• Bahya ben Asher[5] comments on the verse "And Moses took the tent and pitched it for himself outside the camp, distancing [it] from the camp, and he called it the tent of meeting, and it would be that anyone seeking the Lord would go out to the tent of meeting, which was outside the camp." saying that "From here we see that Moses was called with the Tetragrammaton, and we also find that Jacob is called with El...And we also find by the name of a Tzadik that he is called with the Tetragrammaton...And we also find that by King Messiah that he is called with the Tetragrammaton as it is stated[6] and this is his name that he shall be called, The Lord is our righteousness...And the reason by all of them is because one who cleaves to something, is called by the thing which he is cleaving to."
  • Yoel Sirkis[7] "The purpose of The Blessed One was always that one should be involved in Torah in order to bond our souls in the essence and spirituality and holiness of the source of the giver of the Torah...And if one is involved in Torah study with this intention, one becomes a Markavah and Heichal for the Shekhinah may he be blessed, so that the Shekhinah is literally within them, because they are a Heichal to God and within them literally the Shekhinah establishes its dwelling place."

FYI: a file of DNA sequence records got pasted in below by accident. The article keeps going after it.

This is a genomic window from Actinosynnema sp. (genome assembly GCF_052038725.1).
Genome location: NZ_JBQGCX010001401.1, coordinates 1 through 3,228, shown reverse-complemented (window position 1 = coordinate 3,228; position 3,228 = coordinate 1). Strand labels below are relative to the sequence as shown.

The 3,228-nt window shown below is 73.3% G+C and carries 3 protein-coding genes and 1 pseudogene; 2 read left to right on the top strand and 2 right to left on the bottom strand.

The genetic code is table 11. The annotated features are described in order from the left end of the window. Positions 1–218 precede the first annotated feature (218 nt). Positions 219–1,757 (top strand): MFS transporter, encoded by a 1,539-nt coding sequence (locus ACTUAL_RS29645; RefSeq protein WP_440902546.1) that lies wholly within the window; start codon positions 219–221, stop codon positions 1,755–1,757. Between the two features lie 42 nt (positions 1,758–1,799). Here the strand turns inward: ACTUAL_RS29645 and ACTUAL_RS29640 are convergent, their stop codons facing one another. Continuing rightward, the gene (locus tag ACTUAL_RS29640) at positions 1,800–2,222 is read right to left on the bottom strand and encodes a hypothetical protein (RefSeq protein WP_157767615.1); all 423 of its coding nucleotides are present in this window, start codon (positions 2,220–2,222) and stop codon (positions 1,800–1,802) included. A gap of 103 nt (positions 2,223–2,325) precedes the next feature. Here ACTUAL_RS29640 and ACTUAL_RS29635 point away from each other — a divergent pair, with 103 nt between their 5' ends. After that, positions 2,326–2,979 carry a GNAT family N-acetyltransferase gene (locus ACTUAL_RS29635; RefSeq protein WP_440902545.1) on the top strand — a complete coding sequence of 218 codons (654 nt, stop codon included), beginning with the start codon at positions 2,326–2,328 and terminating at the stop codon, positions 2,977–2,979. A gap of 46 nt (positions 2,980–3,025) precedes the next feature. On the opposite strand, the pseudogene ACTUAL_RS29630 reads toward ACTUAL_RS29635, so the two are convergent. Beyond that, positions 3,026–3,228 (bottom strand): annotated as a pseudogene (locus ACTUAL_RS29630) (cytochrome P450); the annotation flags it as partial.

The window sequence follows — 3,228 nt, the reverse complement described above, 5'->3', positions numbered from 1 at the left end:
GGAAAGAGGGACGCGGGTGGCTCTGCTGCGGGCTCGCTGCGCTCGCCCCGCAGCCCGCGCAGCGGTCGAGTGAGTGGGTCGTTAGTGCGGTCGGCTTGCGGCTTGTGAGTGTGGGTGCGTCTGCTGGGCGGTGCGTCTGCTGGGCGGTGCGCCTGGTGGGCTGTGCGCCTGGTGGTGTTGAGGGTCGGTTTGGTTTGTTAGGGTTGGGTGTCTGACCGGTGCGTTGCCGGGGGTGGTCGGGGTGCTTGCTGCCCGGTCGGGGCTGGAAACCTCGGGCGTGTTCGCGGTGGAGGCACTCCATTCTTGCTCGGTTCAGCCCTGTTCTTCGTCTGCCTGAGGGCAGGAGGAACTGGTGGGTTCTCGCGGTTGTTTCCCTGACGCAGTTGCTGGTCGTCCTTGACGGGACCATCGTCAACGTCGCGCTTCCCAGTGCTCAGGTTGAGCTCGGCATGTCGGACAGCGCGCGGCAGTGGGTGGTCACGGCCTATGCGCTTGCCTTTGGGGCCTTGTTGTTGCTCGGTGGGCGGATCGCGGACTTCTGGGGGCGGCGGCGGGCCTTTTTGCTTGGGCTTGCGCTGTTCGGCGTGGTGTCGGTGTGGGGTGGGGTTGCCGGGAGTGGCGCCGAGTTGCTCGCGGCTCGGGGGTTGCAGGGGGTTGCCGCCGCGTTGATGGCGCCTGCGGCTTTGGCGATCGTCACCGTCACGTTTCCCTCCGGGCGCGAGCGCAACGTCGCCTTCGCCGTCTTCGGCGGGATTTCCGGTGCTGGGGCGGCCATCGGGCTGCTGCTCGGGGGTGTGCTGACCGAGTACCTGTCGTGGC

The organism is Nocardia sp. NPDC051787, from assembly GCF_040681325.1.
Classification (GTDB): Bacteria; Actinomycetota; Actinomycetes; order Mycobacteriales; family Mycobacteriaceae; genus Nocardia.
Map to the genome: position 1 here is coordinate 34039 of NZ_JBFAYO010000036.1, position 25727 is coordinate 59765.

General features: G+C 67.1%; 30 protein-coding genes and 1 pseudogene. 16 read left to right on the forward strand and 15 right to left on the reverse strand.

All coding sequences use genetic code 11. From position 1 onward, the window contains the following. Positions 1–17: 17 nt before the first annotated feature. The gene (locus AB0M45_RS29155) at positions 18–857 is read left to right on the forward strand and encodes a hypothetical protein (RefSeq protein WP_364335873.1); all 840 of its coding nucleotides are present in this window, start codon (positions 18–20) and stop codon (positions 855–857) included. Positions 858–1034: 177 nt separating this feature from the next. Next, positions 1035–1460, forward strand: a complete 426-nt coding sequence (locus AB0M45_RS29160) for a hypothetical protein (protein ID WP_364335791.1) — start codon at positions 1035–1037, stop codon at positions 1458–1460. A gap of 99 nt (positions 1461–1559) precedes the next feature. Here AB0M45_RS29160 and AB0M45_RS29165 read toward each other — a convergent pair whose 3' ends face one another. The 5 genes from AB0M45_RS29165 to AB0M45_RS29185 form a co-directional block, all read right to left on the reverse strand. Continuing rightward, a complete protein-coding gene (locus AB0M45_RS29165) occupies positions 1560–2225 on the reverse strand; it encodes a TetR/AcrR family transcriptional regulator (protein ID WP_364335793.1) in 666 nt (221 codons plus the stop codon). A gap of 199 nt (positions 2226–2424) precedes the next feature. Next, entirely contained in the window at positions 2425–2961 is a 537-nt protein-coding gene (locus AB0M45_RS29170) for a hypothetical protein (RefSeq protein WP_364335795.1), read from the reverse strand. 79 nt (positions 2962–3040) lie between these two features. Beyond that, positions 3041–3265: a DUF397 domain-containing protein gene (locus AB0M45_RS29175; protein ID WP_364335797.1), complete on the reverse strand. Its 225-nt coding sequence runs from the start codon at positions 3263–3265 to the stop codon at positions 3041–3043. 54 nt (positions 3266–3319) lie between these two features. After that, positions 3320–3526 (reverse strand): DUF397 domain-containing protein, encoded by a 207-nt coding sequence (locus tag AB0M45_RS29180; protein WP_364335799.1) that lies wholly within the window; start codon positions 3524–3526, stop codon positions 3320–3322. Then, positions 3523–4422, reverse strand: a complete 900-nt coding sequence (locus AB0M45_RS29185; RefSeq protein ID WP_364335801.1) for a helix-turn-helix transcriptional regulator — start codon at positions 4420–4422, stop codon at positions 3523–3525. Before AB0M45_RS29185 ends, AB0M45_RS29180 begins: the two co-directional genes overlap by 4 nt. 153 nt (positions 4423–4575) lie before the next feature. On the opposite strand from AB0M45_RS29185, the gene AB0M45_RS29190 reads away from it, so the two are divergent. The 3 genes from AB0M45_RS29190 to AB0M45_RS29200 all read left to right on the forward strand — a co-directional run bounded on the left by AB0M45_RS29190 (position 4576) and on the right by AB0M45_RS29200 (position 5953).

• Chaim Volozhin[8] "If someone sanctifies himself properly through the performance of all the Mitzvot...Then he himself is the Beit HaMikdash itself...Because this is the truth regarding Tzadikim through the deeds which are desirable by the blessed one they are the Mikdash mamash"
  • Moshe Chaim Luzzatto[9] "The holy one who cleaves constantly to God and his soul fires up with true intellectual understanding with great love of his creator and fear...Behold a person like this, he himself, is considered to be like the Tabernacle Beit HaMikdash and the Mizbeiach...And also it is said regarding Tzadikim they are the Markavah, because the Shekhinah dwells in them just like it dwelled in the Beit HaMikdash."